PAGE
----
How Is Dual Diagnosis Assessed?


The task of assessment in the face of dual diagnosis can be especially difficult due to the co-occurring nature of the disorders involved.

It is often troublesome determining which disorder is primary to the other as most times the symptoms overlap. In order for proper assessment to be carried out, it is important for the subject at hand to be sober.

Sobriety then Assessment

 

The Diagnostic and Statistical Manual of Mental Disorders advises that diagnosis of primary psychiatric disorders should never be made in the absence of sobriety.

This is to allow time for disorders brought about by substance abuse to dissipate so that a proper primary disorder can be diagnosed.

The reason a period of detoxification is important is because most substance use disorders usually present themselves in symptoms that will disappear after substance use has stopped. Allowing a sober period of about a year gives the physician higher chances of correctly diagnosing the COD, or co-occurring disorders.

Several models have been developed to enable physicians to correctly identify the disorders present in an individual.

These include:

1. PRISM-IVPRISM (Psychiatric Research Interview for Substance and Mental Disorders)

This is one of the most widely used interview models that is applied in the clinical assessment of co-occurring disorders.

This is basically a set of structured questions which the physician uses to assess the mental illness and its relation to substance abuse.

There are over ten mental health disorders that are targeted in the PRISM model questionnaire.

These include:

  • personality disorders
  • obsessive compulsive disorders(OCD)
  • social phobias
  • panic disorders
  • major depression
  • manic depression
  • schizophrenia

The PRISM model is designed in such a way that the questions related to substance abuse come before those related to mental health illness. This way, the preceding questions can serve as a benchmark for possible mental health disorders for entrance into an alcohol treatment center.

2. Young Mania Rating Scale (YMRS)

First published in 1978, the YMRS is an eleven item diagnostic questionnaire with multiple choices.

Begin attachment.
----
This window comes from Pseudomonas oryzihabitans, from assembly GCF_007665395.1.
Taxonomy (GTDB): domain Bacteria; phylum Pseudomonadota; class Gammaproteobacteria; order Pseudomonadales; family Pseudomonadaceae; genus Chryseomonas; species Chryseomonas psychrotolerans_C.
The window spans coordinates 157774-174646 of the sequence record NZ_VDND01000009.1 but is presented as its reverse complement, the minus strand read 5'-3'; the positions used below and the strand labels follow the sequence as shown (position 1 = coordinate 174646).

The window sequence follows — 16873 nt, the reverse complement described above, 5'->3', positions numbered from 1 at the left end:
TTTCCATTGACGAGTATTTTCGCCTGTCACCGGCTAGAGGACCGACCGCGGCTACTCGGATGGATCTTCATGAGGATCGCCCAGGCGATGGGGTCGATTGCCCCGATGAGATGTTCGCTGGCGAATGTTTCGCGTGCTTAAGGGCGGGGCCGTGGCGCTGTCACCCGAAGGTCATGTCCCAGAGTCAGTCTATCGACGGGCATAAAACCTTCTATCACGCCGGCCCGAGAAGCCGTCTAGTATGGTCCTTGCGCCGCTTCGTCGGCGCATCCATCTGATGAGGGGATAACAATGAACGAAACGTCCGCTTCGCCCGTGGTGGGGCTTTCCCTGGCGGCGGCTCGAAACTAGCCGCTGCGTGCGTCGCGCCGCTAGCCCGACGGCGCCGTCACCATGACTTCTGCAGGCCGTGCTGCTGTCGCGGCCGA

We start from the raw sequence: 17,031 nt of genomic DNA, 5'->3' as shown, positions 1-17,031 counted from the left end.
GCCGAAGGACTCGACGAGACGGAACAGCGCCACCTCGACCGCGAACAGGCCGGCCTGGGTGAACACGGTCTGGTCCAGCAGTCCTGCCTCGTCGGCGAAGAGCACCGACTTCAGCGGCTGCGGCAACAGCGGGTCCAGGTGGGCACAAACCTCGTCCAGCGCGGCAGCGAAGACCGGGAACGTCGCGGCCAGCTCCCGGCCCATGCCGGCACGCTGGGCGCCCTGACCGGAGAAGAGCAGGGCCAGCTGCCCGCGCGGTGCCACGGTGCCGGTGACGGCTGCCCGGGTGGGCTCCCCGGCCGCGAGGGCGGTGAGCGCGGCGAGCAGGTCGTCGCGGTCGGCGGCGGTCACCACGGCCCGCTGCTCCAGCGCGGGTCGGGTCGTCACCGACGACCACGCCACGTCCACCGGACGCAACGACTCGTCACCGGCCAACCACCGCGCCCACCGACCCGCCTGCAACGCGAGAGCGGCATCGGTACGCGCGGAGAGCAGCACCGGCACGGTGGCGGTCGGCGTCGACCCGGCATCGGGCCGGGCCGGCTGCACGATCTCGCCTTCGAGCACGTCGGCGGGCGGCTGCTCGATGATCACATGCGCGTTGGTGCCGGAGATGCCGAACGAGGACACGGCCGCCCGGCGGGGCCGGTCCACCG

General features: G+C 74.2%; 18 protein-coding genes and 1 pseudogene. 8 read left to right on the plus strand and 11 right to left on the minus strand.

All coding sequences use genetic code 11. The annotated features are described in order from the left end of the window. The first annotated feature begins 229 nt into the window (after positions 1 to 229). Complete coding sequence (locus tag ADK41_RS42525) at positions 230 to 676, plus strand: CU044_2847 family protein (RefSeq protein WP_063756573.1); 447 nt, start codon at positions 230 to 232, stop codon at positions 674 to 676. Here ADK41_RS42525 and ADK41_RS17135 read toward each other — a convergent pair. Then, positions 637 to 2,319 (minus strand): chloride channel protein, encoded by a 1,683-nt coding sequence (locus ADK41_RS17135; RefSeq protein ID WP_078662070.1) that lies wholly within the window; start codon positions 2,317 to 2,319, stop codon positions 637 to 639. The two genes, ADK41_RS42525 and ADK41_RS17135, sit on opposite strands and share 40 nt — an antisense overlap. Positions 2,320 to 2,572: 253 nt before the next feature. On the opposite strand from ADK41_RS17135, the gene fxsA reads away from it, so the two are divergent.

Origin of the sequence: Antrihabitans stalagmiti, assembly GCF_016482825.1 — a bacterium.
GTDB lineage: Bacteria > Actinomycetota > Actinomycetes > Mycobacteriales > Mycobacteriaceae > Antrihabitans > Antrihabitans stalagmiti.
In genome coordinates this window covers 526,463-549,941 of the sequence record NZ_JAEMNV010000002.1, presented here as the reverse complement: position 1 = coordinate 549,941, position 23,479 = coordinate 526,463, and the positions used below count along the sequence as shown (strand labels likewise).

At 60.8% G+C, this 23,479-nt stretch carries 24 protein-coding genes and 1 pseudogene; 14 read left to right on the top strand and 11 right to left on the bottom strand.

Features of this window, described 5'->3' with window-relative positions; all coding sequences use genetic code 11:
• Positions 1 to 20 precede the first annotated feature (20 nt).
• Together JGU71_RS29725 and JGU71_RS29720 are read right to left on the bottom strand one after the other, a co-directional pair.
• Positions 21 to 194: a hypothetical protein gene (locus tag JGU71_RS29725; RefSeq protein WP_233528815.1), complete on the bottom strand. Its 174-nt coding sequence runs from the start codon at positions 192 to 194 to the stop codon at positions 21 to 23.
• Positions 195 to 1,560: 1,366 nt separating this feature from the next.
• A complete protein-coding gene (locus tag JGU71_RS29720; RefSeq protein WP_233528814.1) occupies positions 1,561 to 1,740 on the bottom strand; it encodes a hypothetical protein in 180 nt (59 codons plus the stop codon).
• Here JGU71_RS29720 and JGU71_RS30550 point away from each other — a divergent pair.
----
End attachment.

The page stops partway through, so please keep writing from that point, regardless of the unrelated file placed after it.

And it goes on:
It is used by psychiatrists to determine the severity of manic episodes in patients. It was originally designed to cater to bipolar disorder assessment but has since been modified to accommodate manic disorders.

The earliest versions of the scale were intended for adult patients but it has since been modified to include pediatric patients. In fact, a similar scale has been developed for clinicians to use in interviewing parents with the intention of diagnosing mania in children.

3. Montgomery-Asberg Depression Rating Scale(MADRS)

It is a diagnostic questionnaire of ten items.

It is used by psychiatrists to determine the severity of depressive episodes in clients suffering from mood disorders. It was designed in 1979 by researchers from Britain and Sweden.

A higher score on the MADRS indicates severe depression, with the scores ranging from 0-6 and the overall score being between 0-60.

There are more models used and they are typically diagnostic questionnaires.

Although a diagnosis that is 100% accurate might be improbable, with the right model a physician is able determine which mental health disorders are cormobid with the substance abuse problem.

Assessment of dual diagnosis is aimed at enabling the physician to determine the appropriate course of action as far as the existing COD is concerned.

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